Patient Noncompliance in the Managed Care Setting: The Case of Medical Therapy for Glaucoma

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The authors identify demographic and clinical characteristics associated with noncompliance in patients beginning medical therapy for the treatment of glaucoma in a managed care setting.


The authors describe a retrospective cohort study in a group-model health maintenance organization in Massachusetts. Patients were members of the health maintenance organization who were newly initiated on topical drug therapy to treat open-angle glaucoma during the period January 1, 1987 through December 31, 1990, who met eligibility requirements, and who had evidence of health services utilization for a 12-month follow-up period. For all study subjects, we determined the number of days without available therapy for glaucoma during the 12-month period. Study subjects who did not fill prescriptions adequate to provide medication to cover at least 80% of days during the study period were considered noncompliant. Logistic regression analysis was used to assess demographic and clinical factors independently associated with noncompliance among patients initiated on medical therapy for the treatment of glaucoma.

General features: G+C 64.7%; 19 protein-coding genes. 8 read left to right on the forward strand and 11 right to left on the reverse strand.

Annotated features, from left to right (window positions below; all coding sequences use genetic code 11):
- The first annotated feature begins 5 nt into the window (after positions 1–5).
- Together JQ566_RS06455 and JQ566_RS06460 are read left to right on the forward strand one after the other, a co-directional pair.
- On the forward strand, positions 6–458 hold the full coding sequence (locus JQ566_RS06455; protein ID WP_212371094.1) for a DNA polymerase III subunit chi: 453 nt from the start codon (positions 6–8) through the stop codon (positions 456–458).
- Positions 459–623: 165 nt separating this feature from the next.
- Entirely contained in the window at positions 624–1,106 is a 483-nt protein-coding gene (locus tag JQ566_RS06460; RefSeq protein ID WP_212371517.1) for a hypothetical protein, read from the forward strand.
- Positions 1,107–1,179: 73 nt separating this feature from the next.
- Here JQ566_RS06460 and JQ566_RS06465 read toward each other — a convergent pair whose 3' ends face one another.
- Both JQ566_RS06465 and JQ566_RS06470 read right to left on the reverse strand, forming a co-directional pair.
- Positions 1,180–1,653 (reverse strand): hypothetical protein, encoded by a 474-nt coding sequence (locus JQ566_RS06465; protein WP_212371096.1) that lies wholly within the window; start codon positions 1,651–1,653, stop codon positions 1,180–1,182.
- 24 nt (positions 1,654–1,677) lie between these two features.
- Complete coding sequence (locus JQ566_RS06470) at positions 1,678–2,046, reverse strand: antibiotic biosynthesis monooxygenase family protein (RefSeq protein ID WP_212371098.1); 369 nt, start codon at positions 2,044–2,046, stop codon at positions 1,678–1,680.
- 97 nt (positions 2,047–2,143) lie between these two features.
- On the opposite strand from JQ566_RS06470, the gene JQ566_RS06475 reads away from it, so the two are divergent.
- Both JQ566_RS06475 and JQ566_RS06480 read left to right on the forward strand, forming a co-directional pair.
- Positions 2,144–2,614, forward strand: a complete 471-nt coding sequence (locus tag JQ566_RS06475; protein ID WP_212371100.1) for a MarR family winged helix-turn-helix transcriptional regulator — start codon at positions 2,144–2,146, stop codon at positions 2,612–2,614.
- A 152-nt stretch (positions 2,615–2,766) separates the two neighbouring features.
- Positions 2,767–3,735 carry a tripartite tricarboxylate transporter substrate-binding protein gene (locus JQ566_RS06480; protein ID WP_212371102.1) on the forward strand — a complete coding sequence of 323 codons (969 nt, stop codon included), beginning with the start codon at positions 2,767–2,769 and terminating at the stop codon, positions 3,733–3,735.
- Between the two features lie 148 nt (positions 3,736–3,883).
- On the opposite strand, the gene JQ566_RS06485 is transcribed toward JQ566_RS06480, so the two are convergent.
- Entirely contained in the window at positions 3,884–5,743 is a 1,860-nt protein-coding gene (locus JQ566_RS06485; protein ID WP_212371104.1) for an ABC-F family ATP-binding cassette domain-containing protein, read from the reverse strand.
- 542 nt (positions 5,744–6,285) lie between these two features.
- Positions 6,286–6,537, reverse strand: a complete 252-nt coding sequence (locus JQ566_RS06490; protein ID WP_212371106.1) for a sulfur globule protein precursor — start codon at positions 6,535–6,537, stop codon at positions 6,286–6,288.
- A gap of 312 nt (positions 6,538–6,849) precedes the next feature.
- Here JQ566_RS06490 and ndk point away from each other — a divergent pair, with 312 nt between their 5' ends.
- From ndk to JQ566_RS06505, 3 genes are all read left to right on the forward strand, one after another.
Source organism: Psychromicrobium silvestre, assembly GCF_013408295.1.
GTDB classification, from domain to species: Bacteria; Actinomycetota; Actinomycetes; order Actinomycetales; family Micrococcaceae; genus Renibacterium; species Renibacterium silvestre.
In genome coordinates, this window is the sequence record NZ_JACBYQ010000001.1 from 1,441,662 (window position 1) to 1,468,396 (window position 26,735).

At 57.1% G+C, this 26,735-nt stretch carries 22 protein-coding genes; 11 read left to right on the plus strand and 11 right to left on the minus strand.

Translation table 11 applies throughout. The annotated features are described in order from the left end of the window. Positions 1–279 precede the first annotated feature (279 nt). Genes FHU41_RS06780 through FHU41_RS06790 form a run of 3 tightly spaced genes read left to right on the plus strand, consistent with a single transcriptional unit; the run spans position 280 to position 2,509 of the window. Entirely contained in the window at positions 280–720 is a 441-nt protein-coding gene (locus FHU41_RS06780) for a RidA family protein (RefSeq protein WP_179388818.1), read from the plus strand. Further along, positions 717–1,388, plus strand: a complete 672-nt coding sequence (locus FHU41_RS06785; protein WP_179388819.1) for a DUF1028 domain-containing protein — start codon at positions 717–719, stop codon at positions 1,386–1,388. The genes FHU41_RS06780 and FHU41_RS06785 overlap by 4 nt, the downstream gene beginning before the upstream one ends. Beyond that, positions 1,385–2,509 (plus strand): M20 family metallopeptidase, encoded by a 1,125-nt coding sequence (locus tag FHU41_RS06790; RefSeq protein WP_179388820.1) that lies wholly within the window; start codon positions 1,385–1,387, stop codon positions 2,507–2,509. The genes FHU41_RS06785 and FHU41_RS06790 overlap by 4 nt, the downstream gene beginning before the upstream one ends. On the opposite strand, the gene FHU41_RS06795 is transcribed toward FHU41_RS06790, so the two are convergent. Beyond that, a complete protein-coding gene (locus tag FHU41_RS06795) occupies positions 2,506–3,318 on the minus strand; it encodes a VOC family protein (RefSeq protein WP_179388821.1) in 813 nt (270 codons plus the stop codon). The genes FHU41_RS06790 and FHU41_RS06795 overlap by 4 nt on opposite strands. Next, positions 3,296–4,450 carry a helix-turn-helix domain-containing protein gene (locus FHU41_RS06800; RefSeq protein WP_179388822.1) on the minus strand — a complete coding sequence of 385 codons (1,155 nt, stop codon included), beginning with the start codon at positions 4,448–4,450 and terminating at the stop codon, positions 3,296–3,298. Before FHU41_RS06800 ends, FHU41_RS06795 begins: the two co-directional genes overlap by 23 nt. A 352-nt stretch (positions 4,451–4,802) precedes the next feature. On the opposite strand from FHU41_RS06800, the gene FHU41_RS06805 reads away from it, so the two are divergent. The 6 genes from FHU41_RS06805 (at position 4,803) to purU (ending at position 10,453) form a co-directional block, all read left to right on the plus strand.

Of 616 subjects who met inclusion criteria, 152 (24.7%; 95% confidence interval, 21.3%-28.1%) met the study definition for noncompliance. These patients had an average number of days without therapy during the 12-month study period of 103.9 ± 70.0 days compared with 6.8 ± 19.5 days for those categorized as compliant. Of a variety of selected demographic and clinical characteristics, having fewer visits with an ophthalmologist during the study period (<2) was most strongly related to noncompliance (odds ratio 2.99; 95% confidence interval 2.03, 4.40). There were no differences in average intraocular pressure between the compliant and noncompliant groups during the study period.


Noncompliance with prescribed medical therapy for glaucoma was found to be common in a managed care setting characterized by essentially unrestricted access to health care and medications. It remains difficult to identify noncompliant patients based on demographic and clinical characteristics. The use of automated prescription data to identify noncompliant patients is feasible in large managed health care insurance programs where such data are collected routinely for administrative purposes.

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